Solar project aims to lower carbon footprint

Elizabeth Gray

Here comes the sun. 

Ames is making plans to build a community solar project of at least one megawatt in scale to reach residents and local businesses, thanks in part to a push from the Ames Progressive Alliance (APA) and the Ames Community Solar Initiative (ACSI). 

The city’s goal is to lower its carbon footprint and create a more sustainable environment for its residents. 

“It’s a simple idea with a lot of complexities,” said Betty Baird, community solar project lead for APA. 

The Ames City Council has unanimously supported the investigation of the community solar project. The estimated $8,300 study will be conducted to look at the environmental benefits, financial costs and benefits, the location of the solar plant and possible federal tax benefits. The APA and ACSI are looking at the value of solar power by researching different models for installation that would be best suited for Ames. 

The installation of the solar project is projected to take place within the 2016-2017 year.

“Six months ago the Ames Community Solar Initiative was an idea hovering by itself, and bringing the two organizations together, it has really taken off,” said Matthew Goodman, former city councilman and steering committee secretary for the APA.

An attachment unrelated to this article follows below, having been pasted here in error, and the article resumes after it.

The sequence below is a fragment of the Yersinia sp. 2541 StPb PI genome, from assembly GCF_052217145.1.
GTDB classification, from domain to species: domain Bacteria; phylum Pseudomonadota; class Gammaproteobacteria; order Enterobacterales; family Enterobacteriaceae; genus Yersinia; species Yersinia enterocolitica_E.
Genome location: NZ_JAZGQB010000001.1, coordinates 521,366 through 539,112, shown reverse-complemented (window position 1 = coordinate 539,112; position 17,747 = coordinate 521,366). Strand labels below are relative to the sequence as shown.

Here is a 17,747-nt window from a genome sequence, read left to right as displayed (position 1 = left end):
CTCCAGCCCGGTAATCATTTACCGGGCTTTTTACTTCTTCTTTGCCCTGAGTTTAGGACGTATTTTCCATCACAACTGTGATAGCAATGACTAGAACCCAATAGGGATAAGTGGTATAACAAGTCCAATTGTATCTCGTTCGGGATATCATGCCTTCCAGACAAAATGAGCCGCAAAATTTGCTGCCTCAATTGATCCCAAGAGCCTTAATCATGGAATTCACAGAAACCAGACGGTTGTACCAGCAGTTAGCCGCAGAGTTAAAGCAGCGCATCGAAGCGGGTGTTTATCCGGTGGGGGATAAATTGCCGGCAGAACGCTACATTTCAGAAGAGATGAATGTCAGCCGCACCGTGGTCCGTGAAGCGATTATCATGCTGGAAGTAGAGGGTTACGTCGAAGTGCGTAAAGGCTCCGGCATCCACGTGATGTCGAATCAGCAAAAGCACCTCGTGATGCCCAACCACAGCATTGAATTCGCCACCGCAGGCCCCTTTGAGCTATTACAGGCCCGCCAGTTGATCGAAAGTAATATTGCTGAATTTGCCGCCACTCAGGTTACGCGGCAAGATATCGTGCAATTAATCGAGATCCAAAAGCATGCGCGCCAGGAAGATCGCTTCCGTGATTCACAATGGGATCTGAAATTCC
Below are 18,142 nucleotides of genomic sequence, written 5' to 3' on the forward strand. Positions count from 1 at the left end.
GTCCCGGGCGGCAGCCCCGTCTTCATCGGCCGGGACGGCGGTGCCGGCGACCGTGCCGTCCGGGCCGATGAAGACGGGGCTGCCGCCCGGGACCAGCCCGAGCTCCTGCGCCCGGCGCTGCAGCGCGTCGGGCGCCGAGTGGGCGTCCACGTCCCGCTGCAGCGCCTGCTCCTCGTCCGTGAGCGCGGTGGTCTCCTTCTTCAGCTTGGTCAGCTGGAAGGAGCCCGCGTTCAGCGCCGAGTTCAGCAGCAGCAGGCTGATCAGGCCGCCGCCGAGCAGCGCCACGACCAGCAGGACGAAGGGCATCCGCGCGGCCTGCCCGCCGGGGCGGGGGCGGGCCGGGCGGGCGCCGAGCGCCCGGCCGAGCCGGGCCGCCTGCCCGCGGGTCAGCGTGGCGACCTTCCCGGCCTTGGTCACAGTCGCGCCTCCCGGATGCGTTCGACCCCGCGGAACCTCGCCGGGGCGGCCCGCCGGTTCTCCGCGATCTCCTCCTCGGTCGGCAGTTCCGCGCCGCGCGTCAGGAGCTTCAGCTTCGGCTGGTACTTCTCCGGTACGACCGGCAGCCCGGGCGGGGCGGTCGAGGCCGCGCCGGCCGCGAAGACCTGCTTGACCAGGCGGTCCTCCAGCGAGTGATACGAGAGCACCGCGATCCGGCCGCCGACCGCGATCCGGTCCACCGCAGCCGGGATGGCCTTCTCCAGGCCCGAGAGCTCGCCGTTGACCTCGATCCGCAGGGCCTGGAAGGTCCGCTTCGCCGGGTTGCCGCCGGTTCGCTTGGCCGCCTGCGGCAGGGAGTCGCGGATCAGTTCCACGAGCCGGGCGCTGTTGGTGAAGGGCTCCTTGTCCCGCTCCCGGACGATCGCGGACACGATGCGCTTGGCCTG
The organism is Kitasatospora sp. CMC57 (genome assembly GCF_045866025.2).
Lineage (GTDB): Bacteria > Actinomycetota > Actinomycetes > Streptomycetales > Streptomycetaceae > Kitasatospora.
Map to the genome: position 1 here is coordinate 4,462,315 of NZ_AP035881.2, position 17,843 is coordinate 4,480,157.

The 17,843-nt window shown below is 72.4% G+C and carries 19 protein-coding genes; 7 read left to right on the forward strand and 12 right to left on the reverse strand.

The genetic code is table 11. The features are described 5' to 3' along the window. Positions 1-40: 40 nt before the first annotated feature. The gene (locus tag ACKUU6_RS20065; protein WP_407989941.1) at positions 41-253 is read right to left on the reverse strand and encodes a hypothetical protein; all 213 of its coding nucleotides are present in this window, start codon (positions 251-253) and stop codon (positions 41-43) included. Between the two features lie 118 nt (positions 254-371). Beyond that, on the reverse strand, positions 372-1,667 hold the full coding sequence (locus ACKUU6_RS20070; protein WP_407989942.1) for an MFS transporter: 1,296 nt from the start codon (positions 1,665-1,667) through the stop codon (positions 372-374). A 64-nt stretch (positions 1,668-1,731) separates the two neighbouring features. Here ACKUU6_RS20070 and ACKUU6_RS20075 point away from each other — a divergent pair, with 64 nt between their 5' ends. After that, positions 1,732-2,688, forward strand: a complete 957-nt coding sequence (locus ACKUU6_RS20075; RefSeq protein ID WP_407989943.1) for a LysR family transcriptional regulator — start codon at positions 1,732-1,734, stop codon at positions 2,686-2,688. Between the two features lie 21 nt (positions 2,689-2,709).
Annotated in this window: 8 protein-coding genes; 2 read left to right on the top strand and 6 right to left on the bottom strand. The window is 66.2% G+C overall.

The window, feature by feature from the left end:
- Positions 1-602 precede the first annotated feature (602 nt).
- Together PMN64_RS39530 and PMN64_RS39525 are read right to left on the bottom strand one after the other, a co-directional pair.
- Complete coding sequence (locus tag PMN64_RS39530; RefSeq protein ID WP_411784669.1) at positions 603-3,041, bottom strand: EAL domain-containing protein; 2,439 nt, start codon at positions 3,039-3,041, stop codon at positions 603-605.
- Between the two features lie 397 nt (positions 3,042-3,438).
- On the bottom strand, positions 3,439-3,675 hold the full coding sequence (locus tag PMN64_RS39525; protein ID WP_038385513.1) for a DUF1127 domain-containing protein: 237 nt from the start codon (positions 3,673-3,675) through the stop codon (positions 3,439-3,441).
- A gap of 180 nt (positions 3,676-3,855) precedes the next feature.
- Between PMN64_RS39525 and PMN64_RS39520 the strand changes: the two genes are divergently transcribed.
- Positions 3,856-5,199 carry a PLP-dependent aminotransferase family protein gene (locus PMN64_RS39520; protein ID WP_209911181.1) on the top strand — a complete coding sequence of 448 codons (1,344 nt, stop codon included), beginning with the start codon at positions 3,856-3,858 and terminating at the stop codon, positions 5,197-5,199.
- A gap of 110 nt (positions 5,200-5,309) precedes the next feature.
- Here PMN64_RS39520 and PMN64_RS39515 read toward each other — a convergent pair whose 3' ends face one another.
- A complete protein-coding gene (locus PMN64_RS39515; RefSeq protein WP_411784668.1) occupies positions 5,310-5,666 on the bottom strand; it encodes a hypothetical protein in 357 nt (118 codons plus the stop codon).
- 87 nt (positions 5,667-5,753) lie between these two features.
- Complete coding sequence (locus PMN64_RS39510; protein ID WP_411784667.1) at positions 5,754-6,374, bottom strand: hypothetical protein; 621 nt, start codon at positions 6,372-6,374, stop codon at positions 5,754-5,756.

Installing private solar panels in individuals’ homes is difficult because many homes are unsuitable for panels, and the cost of installation is about $20,000-$30,000. Community solar provides some solar energy to those who may not be able to privately own it. 

The APA is a volunteer-based organization that encourages citizens’ involvement by telling local government what kind of initiatives Ames should be taking. 

“I think the alliance needs those who care about things, to know the power that they have at their finger tips to influence local and state government,” Goodman said.

The APA has five specific goals that drive its work: social justice, alternative transportation, environmental resource and renewable energy management, sustainable and equitable economic development and resident empowerment. 

Victoria Szopinski, APA co-chair, said a community focus is what pushes the organization to attract more members. 

“We want to grow our membership, our volunteer membership, and make the community better,” Szopinski said.

While the APA and ACSI are growing in interest, the benefits of solar power will as well. 

“I think in the long term, the price of gas will increase, but sunshine is free,” Baird said.